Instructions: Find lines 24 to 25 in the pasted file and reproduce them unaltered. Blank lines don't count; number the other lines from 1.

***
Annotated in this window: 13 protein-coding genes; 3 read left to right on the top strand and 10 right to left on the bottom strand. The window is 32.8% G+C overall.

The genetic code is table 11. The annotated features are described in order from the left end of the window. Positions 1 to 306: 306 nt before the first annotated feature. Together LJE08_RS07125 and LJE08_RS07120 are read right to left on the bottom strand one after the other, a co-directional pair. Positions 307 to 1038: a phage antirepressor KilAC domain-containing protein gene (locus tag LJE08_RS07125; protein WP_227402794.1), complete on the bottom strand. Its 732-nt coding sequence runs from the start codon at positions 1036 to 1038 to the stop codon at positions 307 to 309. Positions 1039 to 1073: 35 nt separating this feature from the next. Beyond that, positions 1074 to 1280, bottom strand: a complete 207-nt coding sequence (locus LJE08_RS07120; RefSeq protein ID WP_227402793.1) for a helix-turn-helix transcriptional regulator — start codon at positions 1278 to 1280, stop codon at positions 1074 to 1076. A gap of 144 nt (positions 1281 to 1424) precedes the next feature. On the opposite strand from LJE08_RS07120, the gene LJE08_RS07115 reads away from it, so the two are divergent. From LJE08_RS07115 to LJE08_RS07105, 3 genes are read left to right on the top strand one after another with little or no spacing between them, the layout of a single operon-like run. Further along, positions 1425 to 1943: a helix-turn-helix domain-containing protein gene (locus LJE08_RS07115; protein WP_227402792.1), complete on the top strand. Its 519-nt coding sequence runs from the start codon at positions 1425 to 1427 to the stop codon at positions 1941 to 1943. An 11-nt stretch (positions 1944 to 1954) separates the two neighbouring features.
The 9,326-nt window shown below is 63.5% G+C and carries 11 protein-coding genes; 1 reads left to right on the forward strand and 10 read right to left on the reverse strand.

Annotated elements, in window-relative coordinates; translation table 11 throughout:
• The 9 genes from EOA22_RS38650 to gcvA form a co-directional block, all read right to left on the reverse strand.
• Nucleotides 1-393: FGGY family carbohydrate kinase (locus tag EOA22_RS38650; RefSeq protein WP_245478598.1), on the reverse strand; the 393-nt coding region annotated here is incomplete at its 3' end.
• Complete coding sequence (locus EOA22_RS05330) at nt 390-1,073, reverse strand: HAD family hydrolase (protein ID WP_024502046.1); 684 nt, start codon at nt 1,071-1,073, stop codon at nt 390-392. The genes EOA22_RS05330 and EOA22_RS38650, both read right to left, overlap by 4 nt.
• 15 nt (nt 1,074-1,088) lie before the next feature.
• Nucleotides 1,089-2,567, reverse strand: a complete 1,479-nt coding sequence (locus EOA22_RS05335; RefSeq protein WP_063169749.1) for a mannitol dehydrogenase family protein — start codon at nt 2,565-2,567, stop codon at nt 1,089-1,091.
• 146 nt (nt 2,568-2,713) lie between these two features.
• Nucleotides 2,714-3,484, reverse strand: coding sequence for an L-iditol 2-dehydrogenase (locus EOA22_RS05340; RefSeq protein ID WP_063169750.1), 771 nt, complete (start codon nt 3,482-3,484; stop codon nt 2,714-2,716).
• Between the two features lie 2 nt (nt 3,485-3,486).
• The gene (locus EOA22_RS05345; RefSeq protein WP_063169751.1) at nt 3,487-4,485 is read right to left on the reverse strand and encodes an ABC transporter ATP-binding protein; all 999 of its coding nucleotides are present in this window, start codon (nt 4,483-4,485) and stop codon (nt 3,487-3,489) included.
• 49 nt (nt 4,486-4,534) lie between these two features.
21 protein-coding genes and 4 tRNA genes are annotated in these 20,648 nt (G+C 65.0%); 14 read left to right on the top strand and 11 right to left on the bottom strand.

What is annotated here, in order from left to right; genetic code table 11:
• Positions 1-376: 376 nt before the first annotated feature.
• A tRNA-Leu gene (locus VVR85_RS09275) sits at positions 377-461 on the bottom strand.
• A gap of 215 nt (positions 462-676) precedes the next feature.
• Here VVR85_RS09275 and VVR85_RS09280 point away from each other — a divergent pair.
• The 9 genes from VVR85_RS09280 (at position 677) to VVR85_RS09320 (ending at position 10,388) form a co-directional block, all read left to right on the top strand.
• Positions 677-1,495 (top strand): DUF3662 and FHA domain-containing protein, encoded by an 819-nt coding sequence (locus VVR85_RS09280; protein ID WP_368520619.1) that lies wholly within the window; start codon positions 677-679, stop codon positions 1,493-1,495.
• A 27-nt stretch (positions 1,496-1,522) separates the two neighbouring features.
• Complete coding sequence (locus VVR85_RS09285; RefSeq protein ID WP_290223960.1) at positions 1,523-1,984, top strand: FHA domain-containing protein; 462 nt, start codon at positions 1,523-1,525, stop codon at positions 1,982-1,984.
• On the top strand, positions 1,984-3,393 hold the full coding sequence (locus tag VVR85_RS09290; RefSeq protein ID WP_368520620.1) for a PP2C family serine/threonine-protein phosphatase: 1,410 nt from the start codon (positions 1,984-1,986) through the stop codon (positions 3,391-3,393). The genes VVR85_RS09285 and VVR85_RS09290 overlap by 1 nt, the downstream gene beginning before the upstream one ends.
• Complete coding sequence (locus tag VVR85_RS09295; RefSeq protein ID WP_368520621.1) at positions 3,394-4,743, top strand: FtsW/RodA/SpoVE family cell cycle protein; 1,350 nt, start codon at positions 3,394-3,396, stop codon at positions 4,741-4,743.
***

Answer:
• Complete coding sequence (locus VVR85_RS09285; RefSeq protein ID WP_290223960.1) at positions 1,523-1,984, top strand: FHA domain-containing protein; 462 nt, start codon at positions 1,523-1,525, stop codon at positions 1,982-1,984.
• On the top strand, positions 1,984-3,393 hold the full coding sequence (locus tag VVR85_RS09290; RefSeq protein ID WP_368520620.1) for a PP2C family serine/threonine-protein phosphatase: 1,410 nt from the start codon (positions 1,984-1,986) through the stop codon (positions 3,391-3,393). The genes VVR85_RS09285 and VVR85_RS09290 overlap by 1 nt, the downstream gene beginning before the upstream one ends.